Thanks to social media’s takeover of most of our lives, and the growing popularity of hook-up apps like Tinder, casual sex has become a lot more convenient. You can arrange sexual congress with as many people as are willing without so much as breaking a sweat simply by swiping left or right on your mobile device – one of the modern world’s greatest achievements – and it’s awesome if this works for you. I really am not judging. Whatever gets you off, you know? But the ease at which casual sex happens lately also leaves room for the growth of STDs and STIs in our beloved nation.
Yes, there are more serious consequences than finding out the person you hooked up with is married, or having acid poured on you. I’d like to believe that everyone hooking up with people off social media and apps like Tinder is smart enough to know to use protection, but there will always be those one or two exceptions who get “caught up” or for whom condoms aren’t their “thing”.
15 – 24 year olds account for half of all new STD infections
According to the Centre for Disease Control and Prevention, STDs are particularly rampant among young people, and youth aged 15-24. These youth and young people make up just over one quarter of the sexually active population, and account for half of the 20 million new sexually transmitted infections that occur in the United States each year. What’s unfortunate is that not all STDs have symptoms, and so you, or whoever you are having sex with might be infected and not know about it – thus spreading the infection to more people.
The real risk is NOT knowing
What’s even more unfortunate is that people are only concerned about the “popular” STDs – HIV, Herpes, Gonorrhoea, etc – and aren’t even aware of a number of STDs and/or STIs they may currently be living with, posing a serious risk to their health. In order to solve this problem – in any little way we can – I present to you a short list of STDs you may not have been aware of before today –
Trichomoniasis, apparently, is one of the most common STDs in sexually active women, even though both men and women of all ages can contract trichomoniasis, and the CDC reports more than 7.4 million new cases each year. Trichomoniasis, transmitted through penis-to-vagina and vulva-to-vulva sex, affects the vagina, in women, and the urethra, in men.Symptoms in men, in cases where they are evident, include irritation when urinating or ejaculating. In women, symptoms may include a smelly yellow-green discharge accompanied by genital itching and discomfort when urinating or having intercourse. Fortunately, antibiotics serve as treatment for this STD.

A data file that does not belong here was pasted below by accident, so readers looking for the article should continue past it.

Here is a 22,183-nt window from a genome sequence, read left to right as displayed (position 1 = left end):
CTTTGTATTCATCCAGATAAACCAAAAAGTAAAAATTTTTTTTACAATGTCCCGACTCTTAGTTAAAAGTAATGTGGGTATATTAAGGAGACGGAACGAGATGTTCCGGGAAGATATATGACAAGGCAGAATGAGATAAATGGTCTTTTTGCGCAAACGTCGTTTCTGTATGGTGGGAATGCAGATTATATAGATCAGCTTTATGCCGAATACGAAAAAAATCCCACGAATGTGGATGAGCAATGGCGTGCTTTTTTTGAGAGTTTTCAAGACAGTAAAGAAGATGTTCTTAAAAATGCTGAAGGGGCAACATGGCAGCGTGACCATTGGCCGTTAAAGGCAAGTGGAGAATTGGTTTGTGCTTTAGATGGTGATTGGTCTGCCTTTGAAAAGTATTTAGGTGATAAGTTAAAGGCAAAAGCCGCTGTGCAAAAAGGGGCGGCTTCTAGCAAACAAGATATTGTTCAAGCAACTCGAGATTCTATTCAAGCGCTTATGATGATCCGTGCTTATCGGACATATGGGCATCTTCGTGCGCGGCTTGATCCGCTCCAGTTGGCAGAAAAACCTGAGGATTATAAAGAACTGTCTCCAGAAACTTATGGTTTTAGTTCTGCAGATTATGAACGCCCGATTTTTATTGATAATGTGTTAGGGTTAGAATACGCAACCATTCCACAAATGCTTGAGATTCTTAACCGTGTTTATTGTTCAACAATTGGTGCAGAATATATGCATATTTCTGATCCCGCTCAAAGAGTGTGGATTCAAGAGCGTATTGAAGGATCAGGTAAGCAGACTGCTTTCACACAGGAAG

I know you’ve heard about head lice; but did you know about pubic lice? Yup! Pubic lice is a thing! And, what’s worse, you don’t even have to have to catch it. Intimate contact, or sometimes simply being in the same proximity, with someone who’s infected is enough for the lice to get into anywhere on your body where hair is present – pubic areas, eyebrows, underarms, and the chest. Sure they can be treated with prescription creams and shampoos, but it’s unbearably uncomfortable to have and one of those very typical “prevention is better than cure” situations. So, avoid having sex – protected or not – or sharing a bed or towels or whatever with someone who has pubic lice.
Pubic Lice is also known as ‘Crabs’
Another frequently ignored STI is Lymphogranuloma venereum, also known as LGV. LGV is a bacterial infection caused by strains of the bacterium Chlamydia trachomatis – not the same one that causes Chlamydia – and symptoms include raised bumps or ulcers on genitals and swelling of lymph glands in the genital area. For some reason, LGV is more common in men. More often than not, LGV is mistaken for other sexually transmitted diseases like syphilis or genital herpes, and it’s difficult to tell exactly how widespread it is. Fortunately, LGV can be treated with antibiotics.
Probably one of the most overlooked STIs is Molluscum contagiosum, a skin rash that can be transmitted during vaginal, oral, or anal sex. This STI can also be contracted from touching towels or clothing that belong to someone who has it, or by taking a bath with someone who is infected. The rash of tiny red or skin-coloured sores can appear on your eyes, mouth, nose, or genitals. Admittedly, Molluscum contagiosum is not deathly threatening to your health and will often go away on its own, but it is quite uncomfortable and may cause scarring.
If you’re really unlucky, you might have one STD, like chlamydia or gonorrhea, and not know about it, and then it’ll just get really complicated if left untreated. If this happens, you’ll end up with Pelvic inflammatory disease. This complication is caused by bacteria that work their way from the vagina to the uterus and upper genital tract, and is one of the most serious STDs a woman can have. PID can cause irreversible damage to the uterus, ovaries, fallopian tubes, or other parts of the female reproductive system, and is the primary preventable cause of infertility in women.Symptoms of PID, when present, include abdominal, pelvic, and low-back pain, a discharge or unpleasant odour, irregular periods, fatigue, stomach upset, and pain or difficulty urinating. Fortunately, PID can be treated with antibiotics, and you can avoid all this mess by early detection.
The thing about these unpopular STD’s is…………
A number of them have no symptoms and so you can go a while without even knowing you have them. This is why it’s important to discuss STDs with your partners and get tested often. Yeah, the thought of having an STD or STI is pretty scary, but early detection is the key to solving, and avoiding, a considerable number of detrimental outcomes.